According to the First Amendment to the United States Constitution, we, as Americans, are entitled to freedom of speech. For the most part, Americans are allowed to express their First Amendment right to free speech, but this is not always the case. “The Federal Communications Commission (FCC) regulates interstate and international communications by radio, television, wire, satellite and cable in all 50 states, the District of Columbia and U.S. territories.” (FCC, 2011). The Federal Communications Commission was put into place by President Franklin D. Roosevelt under the Communications Act of 1934 ("Federal communications commission," 2012). It replaced the Federal Radio Commission (FRC) which regulated radio use from 1926-1934 (Goodman, 1999). Many can argue that censorship is not always necessary, particularly when it comes to music.
Music censorship is most popularly known for the “radio edit.” More times than not, the version of songs you hear on the radio is different than the album version in terms of length but more so with words. Inappropriate words are commonly bleeped, removed or changed from many songs that hit the radio airwaves. With songs containing multiple inappropriate words, this can become quite frustrating for listeners.
Censorship often brings more attention and light to the inappropriate word in the song. Silence and bleeping can be far more noticeable than actual word itself. Parents and children across the board take notice to this and this causes even more discussion. Children will ask, “Mommy, why was a word missing?” or they will simply hop on the Internet and search for themselves. A perfect example of this is Sammy Adams’ “All Night Longer.”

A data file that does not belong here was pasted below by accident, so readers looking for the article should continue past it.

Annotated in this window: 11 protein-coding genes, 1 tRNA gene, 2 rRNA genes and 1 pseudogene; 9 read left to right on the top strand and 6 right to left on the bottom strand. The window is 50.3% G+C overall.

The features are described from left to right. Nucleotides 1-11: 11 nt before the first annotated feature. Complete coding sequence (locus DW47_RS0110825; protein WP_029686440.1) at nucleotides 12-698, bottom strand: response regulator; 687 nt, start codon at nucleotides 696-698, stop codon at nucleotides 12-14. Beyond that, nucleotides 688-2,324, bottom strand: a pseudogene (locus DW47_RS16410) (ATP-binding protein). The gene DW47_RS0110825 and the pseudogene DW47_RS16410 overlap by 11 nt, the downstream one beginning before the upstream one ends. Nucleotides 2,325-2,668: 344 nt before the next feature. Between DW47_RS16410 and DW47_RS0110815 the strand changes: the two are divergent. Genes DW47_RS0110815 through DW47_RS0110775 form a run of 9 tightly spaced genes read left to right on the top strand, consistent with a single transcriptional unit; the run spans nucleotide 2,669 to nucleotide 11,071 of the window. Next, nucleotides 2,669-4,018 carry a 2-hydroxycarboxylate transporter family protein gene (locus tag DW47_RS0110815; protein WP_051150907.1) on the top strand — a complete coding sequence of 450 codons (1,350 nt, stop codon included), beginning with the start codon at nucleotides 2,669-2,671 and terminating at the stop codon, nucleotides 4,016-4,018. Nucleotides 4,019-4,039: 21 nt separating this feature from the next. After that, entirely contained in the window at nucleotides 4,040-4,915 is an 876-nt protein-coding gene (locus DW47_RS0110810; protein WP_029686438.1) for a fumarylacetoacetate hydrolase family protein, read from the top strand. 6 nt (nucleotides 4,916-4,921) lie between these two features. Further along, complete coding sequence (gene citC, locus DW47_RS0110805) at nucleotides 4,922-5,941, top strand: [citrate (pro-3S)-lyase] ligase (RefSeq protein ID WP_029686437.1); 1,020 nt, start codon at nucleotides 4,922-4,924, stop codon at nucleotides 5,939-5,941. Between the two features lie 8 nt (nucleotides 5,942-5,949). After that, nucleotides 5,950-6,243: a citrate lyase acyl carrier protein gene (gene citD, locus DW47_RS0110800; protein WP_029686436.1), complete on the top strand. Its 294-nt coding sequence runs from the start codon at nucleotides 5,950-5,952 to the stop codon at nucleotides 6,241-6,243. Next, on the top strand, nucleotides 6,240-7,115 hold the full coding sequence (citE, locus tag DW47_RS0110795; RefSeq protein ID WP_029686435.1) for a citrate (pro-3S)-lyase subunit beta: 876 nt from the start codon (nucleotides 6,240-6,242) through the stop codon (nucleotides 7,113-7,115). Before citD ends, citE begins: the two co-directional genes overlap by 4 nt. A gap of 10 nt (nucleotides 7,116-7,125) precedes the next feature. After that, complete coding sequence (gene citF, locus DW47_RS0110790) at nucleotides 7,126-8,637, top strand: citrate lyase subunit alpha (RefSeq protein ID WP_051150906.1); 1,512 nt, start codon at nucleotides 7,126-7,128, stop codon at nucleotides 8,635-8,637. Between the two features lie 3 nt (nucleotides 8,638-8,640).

I first heard this song at a party with my friends over the summer and there is a line in the song that goes, “I said bartender make the mother-f*cker stronger.” Of course, when I listened to it, it was un-edited because I am twenty years old and was at a party with an older group of people. A few weeks later, I heard this song on the radio and the bleeping out was completely noticeable. Instead of the word, it was the sound of a vinyl record being turned. Personally, I think the song should have never even gone on the radio. The explicit word is repeated four or five times over the course of the song. My younger sister, who is twelve years old, was driving with me in the car one day and the song came on the radio. When that line came up, she said the explicit word! I was pretty caught off guard, not thinking my twelve year old sister would know the actual lyrics. I asked her where she found that out and she simply said she looked it up online. Although I was surprised at first, after thinking about it, I was not. She heard the obvious bleeping out of the word, and decided to take it upon herself to find out what it was. In this case, the bleeping of the word made it completely obvious that something else was supposed to be there and listeners do notice.
It is also quite annoying to listeners when misheard words end up becoming censored. In the Black Eyed Peas’ song, “My Humps”, the word “brothers” was mistaken for “f*ckers” and consequently was censored on some radio stations. The Black Eyed Peas’ other smash hit single, “Don’t Phunk With My Heart”, has been censored on stations to “Don’t Mess With My Heart” as some listeners mistook “phunk” for “f*ck”. Censoring often brings more attention than it is worth and ends up being counterproductive in most cases.